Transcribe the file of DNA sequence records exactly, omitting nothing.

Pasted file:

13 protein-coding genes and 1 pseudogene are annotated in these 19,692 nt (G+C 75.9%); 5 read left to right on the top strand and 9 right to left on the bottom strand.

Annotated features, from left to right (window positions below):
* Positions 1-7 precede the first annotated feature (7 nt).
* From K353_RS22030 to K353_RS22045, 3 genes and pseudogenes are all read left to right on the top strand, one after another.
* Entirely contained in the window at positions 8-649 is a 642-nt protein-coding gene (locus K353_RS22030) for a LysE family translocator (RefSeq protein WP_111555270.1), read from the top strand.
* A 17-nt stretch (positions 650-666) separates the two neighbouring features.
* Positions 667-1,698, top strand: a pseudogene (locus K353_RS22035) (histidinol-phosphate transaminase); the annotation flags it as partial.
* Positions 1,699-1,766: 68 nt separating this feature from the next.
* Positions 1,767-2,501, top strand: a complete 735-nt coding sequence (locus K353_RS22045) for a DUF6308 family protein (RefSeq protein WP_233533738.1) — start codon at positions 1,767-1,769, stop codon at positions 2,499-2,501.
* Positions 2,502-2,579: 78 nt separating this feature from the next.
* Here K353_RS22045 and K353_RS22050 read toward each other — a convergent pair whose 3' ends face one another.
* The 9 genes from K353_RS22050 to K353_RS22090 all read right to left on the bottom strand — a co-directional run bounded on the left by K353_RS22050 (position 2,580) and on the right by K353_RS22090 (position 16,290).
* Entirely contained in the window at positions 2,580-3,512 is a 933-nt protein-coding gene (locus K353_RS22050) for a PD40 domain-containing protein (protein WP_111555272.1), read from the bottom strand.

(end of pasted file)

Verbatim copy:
13 protein-coding genes and 1 pseudogene are annotated in these 19,692 nt (G+C 75.9%); 5 read left to right on the top strand and 9 right to left on the bottom strand.

Annotated features, from left to right (window positions below):
* Positions 1-7 precede the first annotated feature (7 nt).
* From K353_RS22030 to K353_RS22045, 3 genes and pseudogenes are all read left to right on the top strand, one after another.
* Entirely contained in the window at positions 8-649 is a 642-nt protein-coding gene (locus K353_RS22030) for a LysE family translocator (RefSeq protein WP_111555270.1), read from the top strand.
* A 17-nt stretch (positions 650-666) separates the two neighbouring features.
* Positions 667-1,698, top strand: a pseudogene (locus K353_RS22035) (histidinol-phosphate transaminase); the annotation flags it as partial.
* Positions 1,699-1,766: 68 nt separating this feature from the next.
* Positions 1,767-2,501, top strand: a complete 735-nt coding sequence (locus K353_RS22045) for a DUF6308 family protein (RefSeq protein WP_233533738.1) — start codon at positions 1,767-1,769, stop codon at positions 2,499-2,501.
* Positions 2,502-2,579: 78 nt separating this feature from the next.
* Here K353_RS22045 and K353_RS22050 read toward each other — a convergent pair whose 3' ends face one another.
* The 9 genes from K353_RS22050 to K353_RS22090 all read right to left on the bottom strand — a co-directional run bounded on the left by K353_RS22050 (position 2,580) and on the right by K353_RS22090 (position 16,290).
* Entirely contained in the window at positions 2,580-3,512 is a 933-nt protein-coding gene (locus K353_RS22050) for a PD40 domain-containing protein (protein WP_111555272.1), read from the bottom strand.